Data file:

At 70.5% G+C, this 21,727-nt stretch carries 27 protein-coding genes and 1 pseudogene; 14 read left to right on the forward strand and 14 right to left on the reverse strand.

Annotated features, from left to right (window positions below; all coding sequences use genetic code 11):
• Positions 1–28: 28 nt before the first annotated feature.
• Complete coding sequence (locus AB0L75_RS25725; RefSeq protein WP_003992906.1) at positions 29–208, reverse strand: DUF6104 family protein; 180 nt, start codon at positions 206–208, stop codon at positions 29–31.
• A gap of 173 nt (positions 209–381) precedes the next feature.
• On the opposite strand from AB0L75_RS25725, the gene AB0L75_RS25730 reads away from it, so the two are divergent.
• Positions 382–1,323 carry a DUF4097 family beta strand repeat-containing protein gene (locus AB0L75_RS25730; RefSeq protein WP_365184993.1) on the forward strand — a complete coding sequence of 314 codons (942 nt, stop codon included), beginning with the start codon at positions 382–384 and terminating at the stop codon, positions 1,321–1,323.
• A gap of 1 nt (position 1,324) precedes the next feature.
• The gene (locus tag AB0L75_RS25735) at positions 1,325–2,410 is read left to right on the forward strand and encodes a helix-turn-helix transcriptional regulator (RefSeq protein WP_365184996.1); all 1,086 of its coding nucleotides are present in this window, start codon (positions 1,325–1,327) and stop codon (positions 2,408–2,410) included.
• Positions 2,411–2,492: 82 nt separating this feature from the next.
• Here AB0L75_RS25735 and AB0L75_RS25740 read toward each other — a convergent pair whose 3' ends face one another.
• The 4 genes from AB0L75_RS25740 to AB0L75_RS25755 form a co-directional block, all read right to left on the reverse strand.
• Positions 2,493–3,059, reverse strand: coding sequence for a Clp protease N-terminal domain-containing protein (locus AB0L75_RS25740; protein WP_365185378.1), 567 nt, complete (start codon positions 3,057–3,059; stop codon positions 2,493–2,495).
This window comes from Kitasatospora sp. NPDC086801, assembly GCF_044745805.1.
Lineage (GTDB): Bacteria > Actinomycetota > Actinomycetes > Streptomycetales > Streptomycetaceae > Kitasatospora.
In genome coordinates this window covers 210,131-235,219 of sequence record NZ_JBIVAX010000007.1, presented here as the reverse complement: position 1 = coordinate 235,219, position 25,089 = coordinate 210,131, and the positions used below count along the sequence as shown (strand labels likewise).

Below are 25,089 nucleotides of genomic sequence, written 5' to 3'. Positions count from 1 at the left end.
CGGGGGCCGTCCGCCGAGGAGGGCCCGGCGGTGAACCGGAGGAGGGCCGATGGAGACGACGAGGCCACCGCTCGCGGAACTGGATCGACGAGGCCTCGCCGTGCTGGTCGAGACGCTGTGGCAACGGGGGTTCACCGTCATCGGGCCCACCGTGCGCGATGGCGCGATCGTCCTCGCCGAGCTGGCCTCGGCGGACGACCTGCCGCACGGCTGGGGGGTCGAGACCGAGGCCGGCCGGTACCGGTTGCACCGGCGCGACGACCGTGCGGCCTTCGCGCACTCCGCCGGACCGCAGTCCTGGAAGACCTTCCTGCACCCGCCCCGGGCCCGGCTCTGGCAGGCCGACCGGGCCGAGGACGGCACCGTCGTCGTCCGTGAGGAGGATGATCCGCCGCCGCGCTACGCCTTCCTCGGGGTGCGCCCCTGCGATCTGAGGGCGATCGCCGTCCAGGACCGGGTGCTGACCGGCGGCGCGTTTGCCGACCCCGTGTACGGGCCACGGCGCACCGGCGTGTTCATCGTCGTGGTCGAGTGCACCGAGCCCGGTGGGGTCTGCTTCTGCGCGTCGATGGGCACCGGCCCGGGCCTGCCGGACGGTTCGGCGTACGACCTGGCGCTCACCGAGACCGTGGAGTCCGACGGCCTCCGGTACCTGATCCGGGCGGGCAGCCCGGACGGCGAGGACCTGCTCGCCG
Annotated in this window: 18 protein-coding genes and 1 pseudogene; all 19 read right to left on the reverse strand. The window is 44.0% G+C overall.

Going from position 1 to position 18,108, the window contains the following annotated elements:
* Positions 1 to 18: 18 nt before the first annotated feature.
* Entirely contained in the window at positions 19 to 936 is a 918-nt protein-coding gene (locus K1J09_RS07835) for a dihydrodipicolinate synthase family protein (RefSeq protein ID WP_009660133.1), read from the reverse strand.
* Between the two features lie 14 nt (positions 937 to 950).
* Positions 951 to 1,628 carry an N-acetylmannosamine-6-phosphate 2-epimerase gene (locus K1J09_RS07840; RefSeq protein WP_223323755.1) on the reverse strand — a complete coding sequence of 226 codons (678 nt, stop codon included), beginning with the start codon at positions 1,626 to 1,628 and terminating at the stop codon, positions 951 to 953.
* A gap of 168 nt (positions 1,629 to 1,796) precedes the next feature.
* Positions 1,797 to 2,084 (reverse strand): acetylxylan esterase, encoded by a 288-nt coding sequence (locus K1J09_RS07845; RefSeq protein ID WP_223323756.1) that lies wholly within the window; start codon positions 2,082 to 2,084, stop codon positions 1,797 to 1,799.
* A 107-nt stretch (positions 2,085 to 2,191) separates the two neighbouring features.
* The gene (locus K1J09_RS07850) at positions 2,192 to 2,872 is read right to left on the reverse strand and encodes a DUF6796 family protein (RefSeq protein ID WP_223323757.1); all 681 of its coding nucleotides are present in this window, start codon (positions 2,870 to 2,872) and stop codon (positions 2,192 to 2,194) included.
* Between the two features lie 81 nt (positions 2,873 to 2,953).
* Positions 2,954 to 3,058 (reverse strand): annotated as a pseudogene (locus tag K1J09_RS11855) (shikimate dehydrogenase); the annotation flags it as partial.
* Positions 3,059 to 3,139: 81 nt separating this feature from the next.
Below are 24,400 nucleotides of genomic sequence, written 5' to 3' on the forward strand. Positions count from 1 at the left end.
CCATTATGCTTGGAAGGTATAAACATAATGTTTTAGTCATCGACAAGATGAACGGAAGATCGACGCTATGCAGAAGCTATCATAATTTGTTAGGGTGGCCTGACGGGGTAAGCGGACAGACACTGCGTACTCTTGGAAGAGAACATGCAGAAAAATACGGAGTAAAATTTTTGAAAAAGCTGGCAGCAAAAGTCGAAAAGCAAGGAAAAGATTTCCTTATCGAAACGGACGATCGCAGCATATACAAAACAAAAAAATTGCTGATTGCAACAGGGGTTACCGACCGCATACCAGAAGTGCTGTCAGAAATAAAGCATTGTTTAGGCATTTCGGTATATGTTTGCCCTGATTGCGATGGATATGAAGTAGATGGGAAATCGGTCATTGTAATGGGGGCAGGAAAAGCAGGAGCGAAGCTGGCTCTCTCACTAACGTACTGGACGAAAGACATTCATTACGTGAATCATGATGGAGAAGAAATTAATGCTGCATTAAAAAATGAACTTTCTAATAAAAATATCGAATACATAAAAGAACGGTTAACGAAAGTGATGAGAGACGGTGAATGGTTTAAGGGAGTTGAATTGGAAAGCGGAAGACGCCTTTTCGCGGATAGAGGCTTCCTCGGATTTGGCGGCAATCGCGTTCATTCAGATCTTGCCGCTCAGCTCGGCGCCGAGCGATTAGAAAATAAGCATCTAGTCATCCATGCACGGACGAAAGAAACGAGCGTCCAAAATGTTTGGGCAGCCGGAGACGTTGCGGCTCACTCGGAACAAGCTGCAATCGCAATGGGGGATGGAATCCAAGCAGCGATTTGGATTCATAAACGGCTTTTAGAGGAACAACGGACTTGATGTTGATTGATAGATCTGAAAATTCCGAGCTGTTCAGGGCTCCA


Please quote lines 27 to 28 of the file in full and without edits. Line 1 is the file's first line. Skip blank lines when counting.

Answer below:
* A 107-nt stretch (positions 2,085 to 2,191) separates the two neighbouring features.
* The gene (locus K1J09_RS07850) at positions 2,192 to 2,872 is read right to left on the reverse strand and encodes a DUF6796 family protein (RefSeq protein ID WP_223323757.1); all 681 of its coding nucleotides are present in this window, start codon (positions 2,870 to 2,872) and stop codon (positions 2,192 to 2,194) included.